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Thursday, November 10, 2022

OPINION:

When legendary Washington Redskins defensive tackle Dave Butz and I last spoke in March, we talked about his birthplace — a small Alabama town called Lafayette — where coincidentally another great champion, heavyweight Joe Louis, was also born.

Butz had fond memories of growing up a country boy.


“We had 1,500 poultry and 150 head of cattle and a couple of pigs,” he said. “All I had was a pair of shorts on, no socks, no shoes, no shirt. My dog would pick me up in the morning and my parents wouldn’t see me until late evening. I accused them of having the dog be my babysitter and my Mom said, ‘Dave, that dog would never leave your side.’”

Those days were a lifetime ago. Butz died last week at the age of 72. The cause of his death was not revealed. He lived a life that a country boy from Alabama might have only dreamed of — a star football player who would go on to glory as a two-time Super Bowl champion and a beloved figure in the nation’s capital.

He was a 6-foot-8, 300-pound defensive tackle, and he filled that oversized frame with greatness.

Butz was named to the 70 Greatest Redskins when the team celebrated its 70th anniversary in 2002 and is in the team’s Ring of Fame. He was a two-time All Pro and is a member of the NFL’s 1980s All-Decade Team.

At Purdue University, Butz was a 1972 finalist for the Lombardi Award, given to the college football player who “best embodies the values and spirit of NFL legendary coach Vince Lombardi.” He was elected to the College Football Hall of Fame in 2014.

Butz was drafted by the St. Louis Cardinals in the first round in 1973 but he was granted free agency two years later because of an error in his rookie contract. He signed with George Allen and the Redskins, who in turn had to compensate the Cardinals with two first-round draft picks and a second-round pick.

“My wife, probably before she was my wife, and I were sitting at the Dulles Marriott having lunch, and George is there,” Butz told me for interviews for my book, “Hail Victory,” the oral history of the Redskins. “This is the preseason. He took my menu, when they gave you a paper menu, and wrote down seven things that I needed to do to play a long time in the league. I still have that. He cleared my plate, turned my menu over, wrote seven things and signed it Coach George Allen.”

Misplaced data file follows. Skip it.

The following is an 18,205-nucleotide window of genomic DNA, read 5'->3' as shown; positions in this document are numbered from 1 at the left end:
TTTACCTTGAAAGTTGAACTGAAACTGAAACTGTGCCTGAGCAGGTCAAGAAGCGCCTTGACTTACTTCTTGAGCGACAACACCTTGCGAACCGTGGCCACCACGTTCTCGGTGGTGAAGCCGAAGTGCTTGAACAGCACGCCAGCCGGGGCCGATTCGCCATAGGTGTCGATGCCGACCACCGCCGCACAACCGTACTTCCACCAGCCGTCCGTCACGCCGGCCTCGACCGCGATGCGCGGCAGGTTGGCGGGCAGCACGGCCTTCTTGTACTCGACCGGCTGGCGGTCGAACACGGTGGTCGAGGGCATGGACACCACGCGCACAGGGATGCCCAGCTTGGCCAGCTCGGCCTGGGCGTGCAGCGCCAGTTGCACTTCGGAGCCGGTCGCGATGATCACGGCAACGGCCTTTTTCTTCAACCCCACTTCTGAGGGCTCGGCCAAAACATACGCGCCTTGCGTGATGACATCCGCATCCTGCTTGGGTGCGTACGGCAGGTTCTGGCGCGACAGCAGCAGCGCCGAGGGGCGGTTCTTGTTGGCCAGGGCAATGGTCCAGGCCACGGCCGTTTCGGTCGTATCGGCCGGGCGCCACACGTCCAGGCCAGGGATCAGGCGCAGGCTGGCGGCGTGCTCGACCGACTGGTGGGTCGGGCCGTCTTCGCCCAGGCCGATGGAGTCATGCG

He certainly would play in the league a long time and loved playing in Washington.

“We sure provided a lot for our fans, didn’t we?” Butz said. “When we beat Dallas to go to the Super Bowl, my wife and I drove through Georgetown to get to the George Washington Parkway to get out to Reston, and people are in the streets, bouncing off the car and yelling, ‘We’re going to the Super Bowl,’ which my wife and I thought was an awesome thing to watch.”

Butz was a dependable force in the middle of the Redskins’ defensive line, the anchor of Super Bowl champions in 1982 and 1987. He played in 216 games in the league — 191 as a starter — from 1973 to 1988, and when he retired, he was the oldest starting player in the NFL.

There was one particular start that was memorable in 1987 against the New York Jets. Washington was losing 13-7 in the fourth quarter before coming back to win 17-16, with Butz’s sack of quarterback Ken O’Brien the game-changing play.

He had no business being on the field that day at RFK Stadium. 

“I had two different types of parasites and went from 315 pounds to 272 pounds in one week,” Butz said. “On a Friday night, the night before we had to go to the hotel before a game, I drank a glass of water and it shot out of my mouth like the Exorcist. I couldn’t hold down water, so I told my wife to call the doctor, and he met us at the hospital.

“From 9 p.m. that night until 9 a.m. the next day I received 11 quarts of fluid,” he said. “They were pumping saline in my veins, but the pump couldn’t get it in fast enough. So they took a 16 gauge needle and I was getting a quart of fluid an hour. I was paid to play, and in the old school we did that. We got ready.

“The next day my blood levels were close to normal,” Butz said. “I played the whole game, sacked the quarterback, kept them out of the end zone, went back to the hospital after the game and received another six quarts of fluid. But I missed no practices and no meetings.”

Dave Butz learned that work ethic on the farm, where he used to run forever with his dog.

Hear Thom Loverro on The Kevin Sheehan Show podcast.

• Thom Loverro can be reached at tloverro@washingtontimes.com.


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